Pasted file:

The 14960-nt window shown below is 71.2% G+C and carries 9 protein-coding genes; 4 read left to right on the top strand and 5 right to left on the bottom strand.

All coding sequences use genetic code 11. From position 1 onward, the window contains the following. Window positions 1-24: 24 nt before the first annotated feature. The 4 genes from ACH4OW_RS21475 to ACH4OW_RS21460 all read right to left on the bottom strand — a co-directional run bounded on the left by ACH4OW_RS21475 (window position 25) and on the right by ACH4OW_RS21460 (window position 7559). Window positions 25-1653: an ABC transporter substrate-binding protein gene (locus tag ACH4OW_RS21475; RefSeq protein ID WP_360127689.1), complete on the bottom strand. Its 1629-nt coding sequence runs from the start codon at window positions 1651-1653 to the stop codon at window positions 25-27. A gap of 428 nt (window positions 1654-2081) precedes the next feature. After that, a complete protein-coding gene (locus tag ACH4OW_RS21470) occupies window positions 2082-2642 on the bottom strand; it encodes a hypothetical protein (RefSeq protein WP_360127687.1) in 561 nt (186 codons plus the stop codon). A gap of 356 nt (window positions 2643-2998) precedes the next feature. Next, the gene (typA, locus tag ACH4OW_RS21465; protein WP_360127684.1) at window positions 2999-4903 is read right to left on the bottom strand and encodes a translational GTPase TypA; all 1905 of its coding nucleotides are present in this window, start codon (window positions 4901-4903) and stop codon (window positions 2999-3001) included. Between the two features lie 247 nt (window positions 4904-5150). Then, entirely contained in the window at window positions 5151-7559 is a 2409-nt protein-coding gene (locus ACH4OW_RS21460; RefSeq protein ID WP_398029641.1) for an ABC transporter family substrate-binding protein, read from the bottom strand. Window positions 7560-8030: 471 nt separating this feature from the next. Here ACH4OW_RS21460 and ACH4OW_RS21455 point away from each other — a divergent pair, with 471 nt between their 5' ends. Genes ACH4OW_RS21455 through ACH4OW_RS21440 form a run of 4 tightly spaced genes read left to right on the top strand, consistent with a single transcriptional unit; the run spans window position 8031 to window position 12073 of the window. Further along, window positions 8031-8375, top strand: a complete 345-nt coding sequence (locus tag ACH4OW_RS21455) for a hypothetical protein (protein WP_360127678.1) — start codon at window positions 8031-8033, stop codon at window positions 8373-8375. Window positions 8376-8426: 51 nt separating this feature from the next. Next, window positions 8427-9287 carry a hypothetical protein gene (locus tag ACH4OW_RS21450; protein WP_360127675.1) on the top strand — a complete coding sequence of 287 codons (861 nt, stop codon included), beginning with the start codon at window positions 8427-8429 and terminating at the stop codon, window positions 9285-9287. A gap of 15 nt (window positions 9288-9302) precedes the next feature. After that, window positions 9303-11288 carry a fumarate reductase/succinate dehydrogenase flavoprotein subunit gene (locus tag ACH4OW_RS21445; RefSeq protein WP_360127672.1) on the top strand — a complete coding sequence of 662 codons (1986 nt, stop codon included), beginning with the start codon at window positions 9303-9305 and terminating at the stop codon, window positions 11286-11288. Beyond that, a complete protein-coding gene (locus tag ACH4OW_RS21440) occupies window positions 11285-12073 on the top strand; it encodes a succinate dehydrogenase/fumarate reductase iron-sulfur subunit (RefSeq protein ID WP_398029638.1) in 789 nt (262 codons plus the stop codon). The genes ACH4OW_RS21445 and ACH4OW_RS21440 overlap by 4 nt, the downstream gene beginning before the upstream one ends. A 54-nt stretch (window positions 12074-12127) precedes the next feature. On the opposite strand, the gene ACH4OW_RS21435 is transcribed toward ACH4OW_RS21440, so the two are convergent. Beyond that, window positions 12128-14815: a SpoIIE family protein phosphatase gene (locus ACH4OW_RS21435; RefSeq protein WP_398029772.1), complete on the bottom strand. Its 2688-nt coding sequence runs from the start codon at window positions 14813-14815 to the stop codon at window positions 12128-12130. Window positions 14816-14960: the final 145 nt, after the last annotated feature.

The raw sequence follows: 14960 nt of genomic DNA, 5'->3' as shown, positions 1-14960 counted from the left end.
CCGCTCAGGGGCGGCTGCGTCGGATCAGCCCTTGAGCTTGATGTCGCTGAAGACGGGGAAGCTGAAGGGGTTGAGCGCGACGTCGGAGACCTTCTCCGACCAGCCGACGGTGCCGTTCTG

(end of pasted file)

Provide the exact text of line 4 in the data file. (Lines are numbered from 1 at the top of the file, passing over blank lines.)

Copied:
CCGCTCAGGGGCGGCTGCGTCGGATCAGCCCTTGAGCTTGATGTCGCTGAAGACGGGGAAGCTGAAGGGGTTGAGCGCGACGTCGGAGACCTTCTCCGACCAGCCGACGGTGCCGTTCTG